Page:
• Full-text: University of California-Full Text PDF
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  • Abstract: Taylor & Francis-Abstract
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  • Journal Article Farnsworth ML, Hoeting JA, Hobbs NT, Miller MW. Linking chronic wasting disease to mule deer movement scales:a hierarchical Bayesian approach. Ecological Applications 2006;16(3):1026-1036. R829095 (Final)
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  • Abstract: Ecological Applications-Abstract
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  • Journal Article Francisco-Fernandez M, Opsomer JD. Smoothing parameter selection methods for nonparametric regression with spatially correlated errors. Canadian Journal of Statistics 2005;33(2):279-295. R829095 (Final)
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  • Full-text: Universidade da Coruna-Preprint PDF
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  • Abstract: Wiley-Abstract
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  • Journal Article Francisco-Fernandez M, Jurado-Exposito M, Opsomer JD, Lopez-Granados F. A nonparametric analysis of the spatial distribution of Convolvulus arvensis in wheat-sunflower rotations. Environmetrics 2006;17(8):849-860. R829095 (2004)
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  • Full-text: Universidade da Coruna-Prepublication PDF
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  • Abstract: Wiley Interscience Abstract
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  • Journal Article Gitelman AI, Herlihy A. Isomorphic chain graphs for modeling spatial dependence in ecological data. Environmental and Ecological Statistics 2007;14(1):27-40. R829095 (2004)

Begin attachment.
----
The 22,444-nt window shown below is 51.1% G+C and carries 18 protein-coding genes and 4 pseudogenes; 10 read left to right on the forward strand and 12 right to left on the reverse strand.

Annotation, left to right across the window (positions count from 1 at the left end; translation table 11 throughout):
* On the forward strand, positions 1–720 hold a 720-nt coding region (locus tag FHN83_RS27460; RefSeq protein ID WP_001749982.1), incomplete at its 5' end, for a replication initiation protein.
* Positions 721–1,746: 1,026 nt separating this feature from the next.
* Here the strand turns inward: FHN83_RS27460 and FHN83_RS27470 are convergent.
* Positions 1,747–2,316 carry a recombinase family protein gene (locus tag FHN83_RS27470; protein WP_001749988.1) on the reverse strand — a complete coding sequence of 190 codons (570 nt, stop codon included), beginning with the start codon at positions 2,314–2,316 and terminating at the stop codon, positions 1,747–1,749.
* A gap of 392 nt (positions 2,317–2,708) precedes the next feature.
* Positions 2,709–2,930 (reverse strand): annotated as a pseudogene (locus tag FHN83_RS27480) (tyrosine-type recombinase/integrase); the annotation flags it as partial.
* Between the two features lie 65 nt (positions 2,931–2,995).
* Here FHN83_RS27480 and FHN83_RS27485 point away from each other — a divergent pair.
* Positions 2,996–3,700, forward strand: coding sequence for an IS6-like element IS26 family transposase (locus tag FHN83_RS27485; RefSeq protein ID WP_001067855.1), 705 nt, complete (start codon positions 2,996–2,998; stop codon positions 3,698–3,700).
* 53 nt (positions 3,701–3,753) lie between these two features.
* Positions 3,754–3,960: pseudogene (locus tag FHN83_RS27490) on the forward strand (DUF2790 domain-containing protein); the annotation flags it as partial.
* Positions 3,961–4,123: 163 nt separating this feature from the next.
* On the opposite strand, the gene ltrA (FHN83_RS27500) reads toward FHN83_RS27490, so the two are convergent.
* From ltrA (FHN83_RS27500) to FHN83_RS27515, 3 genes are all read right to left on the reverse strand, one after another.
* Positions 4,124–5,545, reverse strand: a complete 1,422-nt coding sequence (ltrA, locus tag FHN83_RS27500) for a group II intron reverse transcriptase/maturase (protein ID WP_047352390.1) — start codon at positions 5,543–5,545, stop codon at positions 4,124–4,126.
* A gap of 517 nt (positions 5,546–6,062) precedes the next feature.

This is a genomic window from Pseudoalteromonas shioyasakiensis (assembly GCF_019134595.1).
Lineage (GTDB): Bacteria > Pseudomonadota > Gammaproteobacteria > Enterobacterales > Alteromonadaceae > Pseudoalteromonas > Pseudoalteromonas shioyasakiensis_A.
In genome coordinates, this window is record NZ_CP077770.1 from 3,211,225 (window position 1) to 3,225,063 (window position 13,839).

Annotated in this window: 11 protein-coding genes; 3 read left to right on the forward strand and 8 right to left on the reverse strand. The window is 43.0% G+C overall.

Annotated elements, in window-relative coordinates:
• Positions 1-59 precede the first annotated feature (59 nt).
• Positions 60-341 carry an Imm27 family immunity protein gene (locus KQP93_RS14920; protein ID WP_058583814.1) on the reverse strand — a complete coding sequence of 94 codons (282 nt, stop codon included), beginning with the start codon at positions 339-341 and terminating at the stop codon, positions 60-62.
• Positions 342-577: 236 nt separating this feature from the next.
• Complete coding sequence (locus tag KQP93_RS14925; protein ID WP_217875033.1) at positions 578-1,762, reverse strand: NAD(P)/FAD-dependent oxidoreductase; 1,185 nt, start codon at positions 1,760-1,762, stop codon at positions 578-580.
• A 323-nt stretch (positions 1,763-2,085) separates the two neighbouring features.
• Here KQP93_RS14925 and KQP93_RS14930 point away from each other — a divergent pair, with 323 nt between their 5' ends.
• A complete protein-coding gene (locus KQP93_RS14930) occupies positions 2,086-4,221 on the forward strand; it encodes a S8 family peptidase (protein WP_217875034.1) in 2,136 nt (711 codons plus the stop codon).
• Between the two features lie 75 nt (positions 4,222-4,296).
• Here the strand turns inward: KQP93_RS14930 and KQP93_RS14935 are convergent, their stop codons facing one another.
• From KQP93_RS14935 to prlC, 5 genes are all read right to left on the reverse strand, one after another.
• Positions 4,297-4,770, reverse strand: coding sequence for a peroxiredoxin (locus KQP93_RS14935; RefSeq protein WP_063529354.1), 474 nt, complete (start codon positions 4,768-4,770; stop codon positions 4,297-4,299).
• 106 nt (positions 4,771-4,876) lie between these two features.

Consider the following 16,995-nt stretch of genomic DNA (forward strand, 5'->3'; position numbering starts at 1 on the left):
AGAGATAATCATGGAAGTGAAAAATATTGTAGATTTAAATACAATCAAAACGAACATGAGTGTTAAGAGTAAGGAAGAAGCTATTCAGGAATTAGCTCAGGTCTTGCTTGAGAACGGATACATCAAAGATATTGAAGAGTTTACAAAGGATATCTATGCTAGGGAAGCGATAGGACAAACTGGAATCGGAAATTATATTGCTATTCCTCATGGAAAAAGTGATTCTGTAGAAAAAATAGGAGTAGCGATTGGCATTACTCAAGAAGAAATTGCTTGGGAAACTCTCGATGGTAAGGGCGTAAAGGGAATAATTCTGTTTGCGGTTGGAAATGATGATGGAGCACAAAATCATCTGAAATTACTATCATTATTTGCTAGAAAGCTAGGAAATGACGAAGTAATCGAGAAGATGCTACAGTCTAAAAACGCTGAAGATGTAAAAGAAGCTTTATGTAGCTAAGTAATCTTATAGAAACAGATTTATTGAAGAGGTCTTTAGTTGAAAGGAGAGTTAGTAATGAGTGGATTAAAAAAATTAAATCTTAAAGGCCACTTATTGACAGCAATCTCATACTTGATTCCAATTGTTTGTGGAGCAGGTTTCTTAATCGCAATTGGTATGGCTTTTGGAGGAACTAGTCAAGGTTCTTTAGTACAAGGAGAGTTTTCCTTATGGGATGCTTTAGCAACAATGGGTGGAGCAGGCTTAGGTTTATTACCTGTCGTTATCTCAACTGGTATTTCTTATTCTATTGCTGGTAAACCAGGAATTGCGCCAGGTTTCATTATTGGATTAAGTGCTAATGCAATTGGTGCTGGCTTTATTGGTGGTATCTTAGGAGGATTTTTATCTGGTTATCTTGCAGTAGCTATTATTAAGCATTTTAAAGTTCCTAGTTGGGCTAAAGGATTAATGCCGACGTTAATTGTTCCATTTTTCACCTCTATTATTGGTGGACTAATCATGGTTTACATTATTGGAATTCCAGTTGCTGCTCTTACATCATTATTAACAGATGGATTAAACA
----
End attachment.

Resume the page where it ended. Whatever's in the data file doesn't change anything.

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  • Journal Article Hall P, Opsomer JD. Theory for penalised spline regression. Biometrika 2005;92(1):105-118. R829095 (Final)
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  • Abstract: Biometrika
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  • Journal Article Hoeting JA, Davis RA, Merton AA, Thompson SE. Model selection for geostatistical models. Ecological Applications 2006;16(1):87-98. R829095 (Final)
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  • Journal Article Hoeting JA. Some perspectives on modeling species distributions. Bayesian Analysis 2006;1(1):93-98. (Comment on article by Gelfand et al.). R829095 (2004)
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  • Full-text: Carnegie Mellon University-Full Text PDF
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  • Abstract: Carnegie Mellon University-Abstract
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  • Journal Article Johnson AA, Breidt FJ, Opsomer JD. Estimating distribution functions from survey data using nonparametric regression. Journal of Statistical Theory and Practice 2008;2(3):419-431. R829095 (2004)
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  • Abstract: Taylor&Francis-Abstract
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  • Journal Article Johnson DS, Hoeting JA. Autoregressive models for capture-recapture data:a Bayesian approach. Biometrics 2003;59(2):341-350. R829095 (2004)
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  • Journal Article Johnson DS, Hoeting JA. Bayesian multimodel inference for geostatistical regression models. PLoS ONE 2011;6(11):e25677. R829095C001 (2005)
  • Full-text: PLoS ONE-Full Text HTML & PDF Link
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  • Journal Article Kahl JS, Stoddard JL, Haeuber R, Paulsen SG, Birnbaum R, Deviney FA, Webb JR, DeWalle DR, Sharpe W, Driscoll CT, Herlihy AT, Kellogg JH, Murdoch PS, Roy K, Webster KE, Urquhart NS. Peer Reviewed: Have U.S. surface waters responded to the 1990 Clean Air Act Amendments? Environmental Science & Technology 2004;38(24):484A-490A. R829095 (2004)
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  • Abstract: ES&T-Abstract
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  • Journal Article Kauermann G, Opsomer JD. Generalized cross-validation for bandwidth selection of backfitting estimates in generalized additive models. Journal of Computational & Graphical Statistics 2004;13(1):66-89. R829095 (Final)
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  • Full-text: Research Gate-Abstract and Full Text HTML